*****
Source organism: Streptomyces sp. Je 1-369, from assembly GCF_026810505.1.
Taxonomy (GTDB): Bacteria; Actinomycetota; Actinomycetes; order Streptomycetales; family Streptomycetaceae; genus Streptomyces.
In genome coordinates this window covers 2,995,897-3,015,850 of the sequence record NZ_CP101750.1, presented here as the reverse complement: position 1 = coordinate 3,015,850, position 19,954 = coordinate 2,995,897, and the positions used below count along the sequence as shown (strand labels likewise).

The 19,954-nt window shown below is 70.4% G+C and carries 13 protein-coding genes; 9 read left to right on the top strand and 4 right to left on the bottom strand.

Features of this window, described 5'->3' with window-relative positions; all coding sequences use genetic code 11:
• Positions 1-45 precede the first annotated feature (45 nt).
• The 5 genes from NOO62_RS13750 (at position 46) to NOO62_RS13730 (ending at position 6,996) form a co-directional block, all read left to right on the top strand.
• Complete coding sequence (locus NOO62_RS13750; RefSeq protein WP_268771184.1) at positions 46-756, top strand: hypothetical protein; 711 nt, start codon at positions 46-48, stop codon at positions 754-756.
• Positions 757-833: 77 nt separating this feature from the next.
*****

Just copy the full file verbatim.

Source organism: Streptomyces sp. Je 1-369, from assembly GCF_026810505.1.
Taxonomy (GTDB): Bacteria; Actinomycetota; Actinomycetes; order Streptomycetales; family Streptomycetaceae; genus Streptomyces.
In genome coordinates this window covers 2,995,897-3,015,850 of the sequence record NZ_CP101750.1, presented here as the reverse complement: position 1 = coordinate 3,015,850, position 19,954 = coordinate 2,995,897, and the positions used below count along the sequence as shown (strand labels likewise).

The 19,954-nt window shown below is 70.4% G+C and carries 13 protein-coding genes; 9 read left to right on the top strand and 4 right to left on the bottom strand.

Features of this window, described 5'->3' with window-relative positions; all coding sequences use genetic code 11:
• Positions 1-45 precede the first annotated feature (45 nt).
• The 5 genes from NOO62_RS13750 (at position 46) to NOO62_RS13730 (ending at position 6,996) form a co-directional block, all read left to right on the top strand.
• Complete coding sequence (locus NOO62_RS13750; RefSeq protein WP_268771184.1) at positions 46-756, top strand: hypothetical protein; 711 nt, start codon at positions 46-48, stop codon at positions 754-756.
• Positions 757-833: 77 nt separating this feature from the next.